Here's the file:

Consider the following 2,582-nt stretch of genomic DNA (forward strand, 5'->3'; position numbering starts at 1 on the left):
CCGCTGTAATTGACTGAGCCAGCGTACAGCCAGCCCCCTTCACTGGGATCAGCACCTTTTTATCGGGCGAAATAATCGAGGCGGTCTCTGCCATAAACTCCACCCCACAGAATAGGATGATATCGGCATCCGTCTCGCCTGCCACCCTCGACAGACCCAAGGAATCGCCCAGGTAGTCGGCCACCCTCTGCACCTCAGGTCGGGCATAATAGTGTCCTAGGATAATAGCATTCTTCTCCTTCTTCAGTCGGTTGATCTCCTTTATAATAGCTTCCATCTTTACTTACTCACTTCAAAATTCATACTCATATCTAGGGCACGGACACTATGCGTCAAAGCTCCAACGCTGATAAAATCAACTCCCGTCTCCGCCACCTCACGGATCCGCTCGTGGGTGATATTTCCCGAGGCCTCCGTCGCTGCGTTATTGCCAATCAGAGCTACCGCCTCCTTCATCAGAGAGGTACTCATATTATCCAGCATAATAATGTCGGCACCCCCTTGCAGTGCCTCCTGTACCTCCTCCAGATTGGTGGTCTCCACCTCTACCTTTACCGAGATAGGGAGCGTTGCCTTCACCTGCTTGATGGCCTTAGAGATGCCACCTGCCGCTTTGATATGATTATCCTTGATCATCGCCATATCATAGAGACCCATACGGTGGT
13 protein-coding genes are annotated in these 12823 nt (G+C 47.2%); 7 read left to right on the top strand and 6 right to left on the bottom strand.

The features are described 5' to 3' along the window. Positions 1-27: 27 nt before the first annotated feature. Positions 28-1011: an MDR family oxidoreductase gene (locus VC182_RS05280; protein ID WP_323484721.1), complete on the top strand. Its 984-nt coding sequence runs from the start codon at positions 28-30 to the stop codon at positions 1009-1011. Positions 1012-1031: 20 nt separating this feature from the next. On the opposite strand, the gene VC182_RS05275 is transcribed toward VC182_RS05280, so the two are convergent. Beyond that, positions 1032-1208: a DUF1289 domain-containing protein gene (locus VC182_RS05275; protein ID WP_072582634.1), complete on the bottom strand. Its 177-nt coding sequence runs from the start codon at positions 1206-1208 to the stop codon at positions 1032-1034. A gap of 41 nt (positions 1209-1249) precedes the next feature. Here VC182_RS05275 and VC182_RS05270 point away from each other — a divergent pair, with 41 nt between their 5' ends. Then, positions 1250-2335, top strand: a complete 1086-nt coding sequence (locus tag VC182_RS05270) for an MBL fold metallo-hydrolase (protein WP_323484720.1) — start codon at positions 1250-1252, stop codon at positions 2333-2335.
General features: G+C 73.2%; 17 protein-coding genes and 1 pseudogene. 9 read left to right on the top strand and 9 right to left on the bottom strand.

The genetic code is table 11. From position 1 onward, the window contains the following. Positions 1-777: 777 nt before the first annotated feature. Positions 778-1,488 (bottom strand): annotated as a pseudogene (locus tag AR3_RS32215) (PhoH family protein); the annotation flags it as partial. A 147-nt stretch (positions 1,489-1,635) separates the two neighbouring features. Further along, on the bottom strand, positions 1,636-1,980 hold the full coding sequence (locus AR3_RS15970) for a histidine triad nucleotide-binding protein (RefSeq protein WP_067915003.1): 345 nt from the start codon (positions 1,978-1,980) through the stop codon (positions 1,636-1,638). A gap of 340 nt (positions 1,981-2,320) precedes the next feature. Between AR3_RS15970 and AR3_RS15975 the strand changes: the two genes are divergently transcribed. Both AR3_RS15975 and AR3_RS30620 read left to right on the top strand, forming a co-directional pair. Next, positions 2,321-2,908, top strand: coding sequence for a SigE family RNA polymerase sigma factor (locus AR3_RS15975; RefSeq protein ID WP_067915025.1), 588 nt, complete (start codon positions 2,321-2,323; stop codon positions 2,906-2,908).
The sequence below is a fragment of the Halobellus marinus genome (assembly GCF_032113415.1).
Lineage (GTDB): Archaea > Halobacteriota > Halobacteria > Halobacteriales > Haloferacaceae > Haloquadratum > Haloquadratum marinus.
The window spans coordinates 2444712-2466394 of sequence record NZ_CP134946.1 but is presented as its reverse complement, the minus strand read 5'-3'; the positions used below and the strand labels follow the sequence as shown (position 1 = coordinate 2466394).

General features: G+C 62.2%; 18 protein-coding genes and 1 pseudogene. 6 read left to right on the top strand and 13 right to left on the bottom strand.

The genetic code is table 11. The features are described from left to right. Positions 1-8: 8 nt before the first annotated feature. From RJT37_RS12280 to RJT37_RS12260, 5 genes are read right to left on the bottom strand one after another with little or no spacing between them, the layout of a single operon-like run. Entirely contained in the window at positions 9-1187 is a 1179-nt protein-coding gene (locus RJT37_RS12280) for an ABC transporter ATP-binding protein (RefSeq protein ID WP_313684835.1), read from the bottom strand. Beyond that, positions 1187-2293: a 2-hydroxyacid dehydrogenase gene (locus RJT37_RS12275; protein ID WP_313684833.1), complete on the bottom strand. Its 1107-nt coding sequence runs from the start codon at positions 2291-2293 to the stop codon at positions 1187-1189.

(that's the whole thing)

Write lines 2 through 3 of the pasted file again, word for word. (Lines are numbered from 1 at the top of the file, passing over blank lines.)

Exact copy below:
CCGCTGTAATTGACTGAGCCAGCGTACAGCCAGCCCCCTTCACTGGGATCAGCACCTTTTTATCGGGCGAAATAATCGAGGCGGTCTCTGCCATAAACTCCACCCCACAGAATAGGATGATATCGGCATCCGTCTCGCCTGCCACCCTCGACAGACCCAAGGAATCGCCCAGGTAGTCGGCCACCCTCTGCACCTCAGGTCGGGCATAATAGTGTCCTAGGATAATAGCATTCTTCTCCTTCTTCAGTCGGTTGATCTCCTTTATAATAGCTTCCATCTTTACTTACTCACTTCAAAATTCATACTCATATCTAGGGCACGGACACTATGCGTCAAAGCTCCAACGCTGATAAAATCAACTCCCGTCTCCGCCACCTCACGGATCCGCTCGTGGGTGATATTTCCCGAGGCCTCCGTCGCTGCGTTATTGCCAATCAGAGCTACCGCCTCCTTCATCAGAGAGGTACTCATATTATCCAGCATAATAATGTCGGCACCCCCTTGCAGTGCCTCCTGTACCTCCTCCAGATTGGTGGTCTCCACCTCTACCTTTACCGAGATAGGGAGCGTTGCCTTCACCTGCTTGATGGCCTTAGAGATGCCACCTGCCGCTTTGATATGATTATCCTTGATCATCGCCATATCATAGAGACCCATACGGTGGT
13 protein-coding genes are annotated in these 12823 nt (G+C 47.2%); 7 read left to right on the top strand and 6 right to left on the bottom strand.